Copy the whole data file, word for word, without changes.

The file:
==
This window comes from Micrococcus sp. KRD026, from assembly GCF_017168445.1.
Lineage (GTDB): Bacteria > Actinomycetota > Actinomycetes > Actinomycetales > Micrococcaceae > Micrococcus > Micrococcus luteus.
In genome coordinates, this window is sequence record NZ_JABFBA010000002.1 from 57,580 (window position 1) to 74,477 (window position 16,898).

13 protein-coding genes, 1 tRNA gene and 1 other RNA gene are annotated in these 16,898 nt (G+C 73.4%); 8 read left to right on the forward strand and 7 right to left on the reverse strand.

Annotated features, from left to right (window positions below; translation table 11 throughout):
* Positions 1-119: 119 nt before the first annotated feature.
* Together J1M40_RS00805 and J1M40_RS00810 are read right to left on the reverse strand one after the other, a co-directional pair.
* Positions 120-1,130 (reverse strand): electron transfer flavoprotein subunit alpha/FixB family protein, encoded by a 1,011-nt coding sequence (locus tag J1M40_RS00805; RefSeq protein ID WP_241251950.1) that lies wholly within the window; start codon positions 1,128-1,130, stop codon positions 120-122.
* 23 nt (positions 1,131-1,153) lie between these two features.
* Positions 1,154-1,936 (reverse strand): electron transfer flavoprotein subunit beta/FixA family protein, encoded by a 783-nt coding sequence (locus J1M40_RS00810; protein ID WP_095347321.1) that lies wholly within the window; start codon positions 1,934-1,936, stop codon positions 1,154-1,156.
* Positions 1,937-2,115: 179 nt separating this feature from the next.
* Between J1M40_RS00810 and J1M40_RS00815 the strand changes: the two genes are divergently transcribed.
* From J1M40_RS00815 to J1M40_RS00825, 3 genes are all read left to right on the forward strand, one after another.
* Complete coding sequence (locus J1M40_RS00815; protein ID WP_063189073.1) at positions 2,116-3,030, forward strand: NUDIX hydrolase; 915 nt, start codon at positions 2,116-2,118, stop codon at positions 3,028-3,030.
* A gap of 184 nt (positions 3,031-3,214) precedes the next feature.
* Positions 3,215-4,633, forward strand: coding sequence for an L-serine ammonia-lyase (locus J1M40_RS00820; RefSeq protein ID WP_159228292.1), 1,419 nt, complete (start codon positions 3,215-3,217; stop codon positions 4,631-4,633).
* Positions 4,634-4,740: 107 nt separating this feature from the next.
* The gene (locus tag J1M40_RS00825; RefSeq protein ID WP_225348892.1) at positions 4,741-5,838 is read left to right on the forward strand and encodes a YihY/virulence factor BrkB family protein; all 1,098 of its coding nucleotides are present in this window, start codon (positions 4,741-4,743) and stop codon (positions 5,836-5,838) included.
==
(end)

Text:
This window comes from Micrococcus sp. KRD026, from assembly GCF_017168445.1.
Lineage (GTDB): Bacteria > Actinomycetota > Actinomycetes > Actinomycetales > Micrococcaceae > Micrococcus > Micrococcus luteus.
In genome coordinates, this window is sequence record NZ_JABFBA010000002.1 from 57,580 (window position 1) to 74,477 (window position 16,898).

13 protein-coding genes, 1 tRNA gene and 1 other RNA gene are annotated in these 16,898 nt (G+C 73.4%); 8 read left to right on the forward strand and 7 right to left on the reverse strand.

Annotated features, from left to right (window positions below; translation table 11 throughout):
* Positions 1-119: 119 nt before the first annotated feature.
* Together J1M40_RS00805 and J1M40_RS00810 are read right to left on the reverse strand one after the other, a co-directional pair.
* Positions 120-1,130 (reverse strand): electron transfer flavoprotein subunit alpha/FixB family protein, encoded by a 1,011-nt coding sequence (locus tag J1M40_RS00805; RefSeq protein ID WP_241251950.1) that lies wholly within the window; start codon positions 1,128-1,130, stop codon positions 120-122.
* 23 nt (positions 1,131-1,153) lie between these two features.
* Positions 1,154-1,936 (reverse strand): electron transfer flavoprotein subunit beta/FixA family protein, encoded by a 783-nt coding sequence (locus J1M40_RS00810; protein ID WP_095347321.1) that lies wholly within the window; start codon positions 1,934-1,936, stop codon positions 1,154-1,156.
* Positions 1,937-2,115: 179 nt separating this feature from the next.
* Between J1M40_RS00810 and J1M40_RS00815 the strand changes: the two genes are divergently transcribed.
* From J1M40_RS00815 to J1M40_RS00825, 3 genes are all read left to right on the forward strand, one after another.
* Complete coding sequence (locus J1M40_RS00815; protein ID WP_063189073.1) at positions 2,116-3,030, forward strand: NUDIX hydrolase; 915 nt, start codon at positions 2,116-2,118, stop codon at positions 3,028-3,030.
* A gap of 184 nt (positions 3,031-3,214) precedes the next feature.
* Positions 3,215-4,633, forward strand: coding sequence for an L-serine ammonia-lyase (locus J1M40_RS00820; RefSeq protein ID WP_159228292.1), 1,419 nt, complete (start codon positions 3,215-3,217; stop codon positions 4,631-4,633).
* Positions 4,634-4,740: 107 nt separating this feature from the next.
* The gene (locus tag J1M40_RS00825; RefSeq protein ID WP_225348892.1) at positions 4,741-5,838 is read left to right on the forward strand and encodes a YihY/virulence factor BrkB family protein; all 1,098 of its coding nucleotides are present in this window, start codon (positions 4,741-4,743) and stop codon (positions 5,836-5,838) included.